free from ice at that time. This immigration must have taken place during repeated changes of climate. "After several thousands of years with a severer climate that favored the immigration and extension of northern and eastern species, other thousands of years followed with a milder climate. During this period fresh immigrants came from the south and southwest, compelling the older flora to retreat. In this manner the climate must have changed several times since the Glacial age, and the distribution of the plants must have changed in accordance therewith. The periods of variation are reflected in the present flora, and it is the former which have led to the great gaps in the extension of coast as well as inland plants. The sunny screes, the slate districts, and the moist coast tracts, are asylums where the different floras have found refuge. In the intermediate parts they have been dislodged by the new-comers. But certain species, being indifferent to the variations, extended constantly, at the expense of others, and this is the reason of the Norwegian flora being so monotonous."
Artificial Digestion.—O. Petersen, of St. Petersburg, has made experiments to ascertain the influence of certain medicines on digestion. The problem he set himself to determine was the time required to digest from 20 to 40 grammes of dried albumen by the aid of 450 centigrammes of a specially prepared artificial gastric fluid. Alcohol in the proportion of five per cent did not hinder digestion, but the process was retarded as the percentage rose, and stopped at ten per cent of alcohol. Antipyrin, in light doses, was without influence, but in larger quantities slightly retarded the action. One or two grammes of bromide or iodide of potassium hindered the process a little. The organic preparations of iron scarcely affected the time required for the digestion, while reduced iron and the inorganic salts slowed the action, as did also magnesium and sodium sulphates, even in moderate doses. A gramme-dose of chloral hydrate had no slowing effect, though a marked retardation occurred with a dose of a gramme and a half. Chloride of sodium did not retard digestion, even when employed in large doses.
A series of charts, showing the surface temperatures of the Atlantic coast waters, from Maine to Florida, is under preparation by the United States Fish Commission, assisted by the Lighthouse Board and Signal Service. Observations, covering five years in time, have thus far been made at twenty-four lighthouse-stations. The temperatures at the several stations are shown for each year by ten-day means, and in such a manner as to give the isothermal relations of the stations.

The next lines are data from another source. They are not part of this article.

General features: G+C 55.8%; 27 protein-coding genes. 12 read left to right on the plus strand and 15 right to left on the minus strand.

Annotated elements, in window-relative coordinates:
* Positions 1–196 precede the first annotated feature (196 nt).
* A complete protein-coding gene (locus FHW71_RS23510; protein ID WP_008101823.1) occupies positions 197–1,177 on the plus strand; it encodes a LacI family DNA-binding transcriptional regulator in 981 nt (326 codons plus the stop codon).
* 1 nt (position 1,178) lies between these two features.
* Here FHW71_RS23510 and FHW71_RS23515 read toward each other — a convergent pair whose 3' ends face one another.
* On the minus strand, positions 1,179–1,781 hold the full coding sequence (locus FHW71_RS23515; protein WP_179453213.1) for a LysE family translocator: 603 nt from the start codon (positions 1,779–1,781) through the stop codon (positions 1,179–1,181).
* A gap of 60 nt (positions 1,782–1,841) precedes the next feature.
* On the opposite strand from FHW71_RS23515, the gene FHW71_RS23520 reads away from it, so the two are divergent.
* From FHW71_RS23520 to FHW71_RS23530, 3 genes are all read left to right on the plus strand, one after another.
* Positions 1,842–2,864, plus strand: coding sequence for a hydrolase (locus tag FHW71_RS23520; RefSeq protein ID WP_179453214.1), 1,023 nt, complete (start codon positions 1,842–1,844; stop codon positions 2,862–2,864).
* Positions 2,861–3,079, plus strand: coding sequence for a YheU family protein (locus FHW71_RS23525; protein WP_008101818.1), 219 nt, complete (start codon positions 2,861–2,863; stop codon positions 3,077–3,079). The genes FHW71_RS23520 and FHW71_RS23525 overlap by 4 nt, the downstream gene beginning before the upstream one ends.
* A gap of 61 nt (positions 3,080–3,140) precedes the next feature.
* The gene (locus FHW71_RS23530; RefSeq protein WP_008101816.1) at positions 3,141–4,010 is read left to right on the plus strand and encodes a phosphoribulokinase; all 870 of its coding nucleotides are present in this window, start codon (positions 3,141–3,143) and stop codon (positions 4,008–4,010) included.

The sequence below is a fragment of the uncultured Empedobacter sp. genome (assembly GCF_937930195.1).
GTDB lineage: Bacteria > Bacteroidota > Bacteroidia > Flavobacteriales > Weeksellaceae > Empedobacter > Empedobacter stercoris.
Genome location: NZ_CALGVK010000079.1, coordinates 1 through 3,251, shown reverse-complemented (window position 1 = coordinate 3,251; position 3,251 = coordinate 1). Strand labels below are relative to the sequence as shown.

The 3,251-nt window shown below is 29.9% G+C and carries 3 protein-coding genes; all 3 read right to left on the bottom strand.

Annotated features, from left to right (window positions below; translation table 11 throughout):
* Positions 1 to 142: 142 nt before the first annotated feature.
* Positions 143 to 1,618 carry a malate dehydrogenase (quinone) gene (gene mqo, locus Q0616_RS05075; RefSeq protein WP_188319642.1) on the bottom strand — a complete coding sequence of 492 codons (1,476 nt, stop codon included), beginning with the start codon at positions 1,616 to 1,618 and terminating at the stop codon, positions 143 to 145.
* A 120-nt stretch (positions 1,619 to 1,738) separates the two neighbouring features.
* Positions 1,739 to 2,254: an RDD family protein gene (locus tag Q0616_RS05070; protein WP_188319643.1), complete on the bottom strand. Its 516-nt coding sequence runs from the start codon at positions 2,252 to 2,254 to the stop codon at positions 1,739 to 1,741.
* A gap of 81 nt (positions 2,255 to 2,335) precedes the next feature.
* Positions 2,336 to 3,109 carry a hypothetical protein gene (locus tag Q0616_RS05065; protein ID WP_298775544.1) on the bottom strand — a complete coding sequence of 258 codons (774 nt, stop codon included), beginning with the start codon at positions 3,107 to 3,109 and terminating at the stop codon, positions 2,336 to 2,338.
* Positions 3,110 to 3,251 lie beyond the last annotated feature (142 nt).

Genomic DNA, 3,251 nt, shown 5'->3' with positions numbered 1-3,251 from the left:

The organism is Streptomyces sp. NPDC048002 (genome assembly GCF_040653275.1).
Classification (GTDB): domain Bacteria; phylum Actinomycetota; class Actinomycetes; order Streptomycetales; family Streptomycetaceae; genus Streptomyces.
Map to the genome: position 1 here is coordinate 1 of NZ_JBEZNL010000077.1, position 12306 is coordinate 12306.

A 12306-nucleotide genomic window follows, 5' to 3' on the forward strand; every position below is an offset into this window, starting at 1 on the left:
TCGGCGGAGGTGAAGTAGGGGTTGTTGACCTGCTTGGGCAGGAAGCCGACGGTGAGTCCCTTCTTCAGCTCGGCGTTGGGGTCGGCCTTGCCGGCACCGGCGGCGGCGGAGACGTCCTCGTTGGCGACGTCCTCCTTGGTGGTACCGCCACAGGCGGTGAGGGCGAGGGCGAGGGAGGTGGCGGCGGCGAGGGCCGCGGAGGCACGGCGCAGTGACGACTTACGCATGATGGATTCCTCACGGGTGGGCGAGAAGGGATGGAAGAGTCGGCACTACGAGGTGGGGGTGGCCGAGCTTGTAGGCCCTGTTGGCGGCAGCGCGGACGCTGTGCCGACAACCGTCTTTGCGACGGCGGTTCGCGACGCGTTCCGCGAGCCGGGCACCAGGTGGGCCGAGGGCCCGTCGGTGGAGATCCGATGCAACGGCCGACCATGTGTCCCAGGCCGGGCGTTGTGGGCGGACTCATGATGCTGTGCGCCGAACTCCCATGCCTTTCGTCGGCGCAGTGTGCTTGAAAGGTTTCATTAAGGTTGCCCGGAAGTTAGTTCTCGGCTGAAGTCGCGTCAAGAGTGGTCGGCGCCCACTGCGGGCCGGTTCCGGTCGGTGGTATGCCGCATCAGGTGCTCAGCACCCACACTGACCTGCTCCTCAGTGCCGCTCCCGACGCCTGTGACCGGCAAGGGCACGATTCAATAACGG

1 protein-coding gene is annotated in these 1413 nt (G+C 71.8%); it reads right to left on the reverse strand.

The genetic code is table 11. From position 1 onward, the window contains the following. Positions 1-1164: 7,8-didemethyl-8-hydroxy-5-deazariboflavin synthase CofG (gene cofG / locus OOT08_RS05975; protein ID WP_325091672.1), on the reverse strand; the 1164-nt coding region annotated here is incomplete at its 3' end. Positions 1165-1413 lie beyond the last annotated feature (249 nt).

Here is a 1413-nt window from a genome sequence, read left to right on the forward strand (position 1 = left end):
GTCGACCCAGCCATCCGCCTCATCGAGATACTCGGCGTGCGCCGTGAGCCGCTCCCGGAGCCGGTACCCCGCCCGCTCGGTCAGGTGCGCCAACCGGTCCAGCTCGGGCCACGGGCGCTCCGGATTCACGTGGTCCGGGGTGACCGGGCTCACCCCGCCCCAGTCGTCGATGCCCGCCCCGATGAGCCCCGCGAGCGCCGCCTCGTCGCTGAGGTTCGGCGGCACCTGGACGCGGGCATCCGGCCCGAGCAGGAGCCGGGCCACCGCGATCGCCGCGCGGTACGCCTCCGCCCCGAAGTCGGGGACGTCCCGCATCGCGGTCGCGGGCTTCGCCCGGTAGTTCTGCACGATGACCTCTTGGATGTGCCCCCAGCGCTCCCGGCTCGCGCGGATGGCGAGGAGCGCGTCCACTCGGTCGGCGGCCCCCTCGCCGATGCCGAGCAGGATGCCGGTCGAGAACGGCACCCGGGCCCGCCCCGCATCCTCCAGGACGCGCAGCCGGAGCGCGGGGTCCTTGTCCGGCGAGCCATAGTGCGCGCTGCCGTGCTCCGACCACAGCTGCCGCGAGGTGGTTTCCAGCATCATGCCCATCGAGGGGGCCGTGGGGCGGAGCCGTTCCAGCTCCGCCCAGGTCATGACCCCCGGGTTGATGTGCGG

It is said, on the authority of "an American railway engineer," that low temperatures do not decrease the strength of rails, as is commonly supposed, although it is true that accidents are more likely to occur from broken rails in cold weather. This is because, when the ground is frozen hard, it loses its elasticity. Nevertheless, something must yield when the train rune over the road; it is the ground that yields in unfrozen weather; but during a freeze the ground will not yield, and the rail, as being the weakest part of the structure, has to suffer the consequences.
Mr. Blanford, in his report on the "Administration of the Meteorological Department of India" for 1885-'86, describes the steps which have been taken in the peninsula to discover to what extent forests influence the rainfall. A few observatories have been established in the Ajmere forests, and the results so far have been to show slightly but appreciably higher rainfall in the forests than without. It is admitted that more careful inquiry must be made before any definite conclusions can be drawn. Mr. Blanford points out that M. Woeikoff, in a paper on the subject with special reference to India, essentially supports the view, which he himself regards as probable.
The Paris Academy of Medicine has been discussing the bad results of mental strain on young persons. A particularly hard bearing of the process was shown upon French girls, twelve thousand of whom are competing for diplomas entitling them to two thousand appointments in government schools.
Professor Sargent, Director of the Arnold Arboretum, of Harvard College, estimates that five foreign trees are planted in New England to one native. Yet, of all foreign trees introduced into America, the willow alone, he thinks, has qualities not possessed in a greater degree by some native. The European oak, and the Scotch, Austrian, and Corsican pines all die at about the time when they should be at their prime, and the Norway spruce, at a corresponding age, is decrepit and unsightly.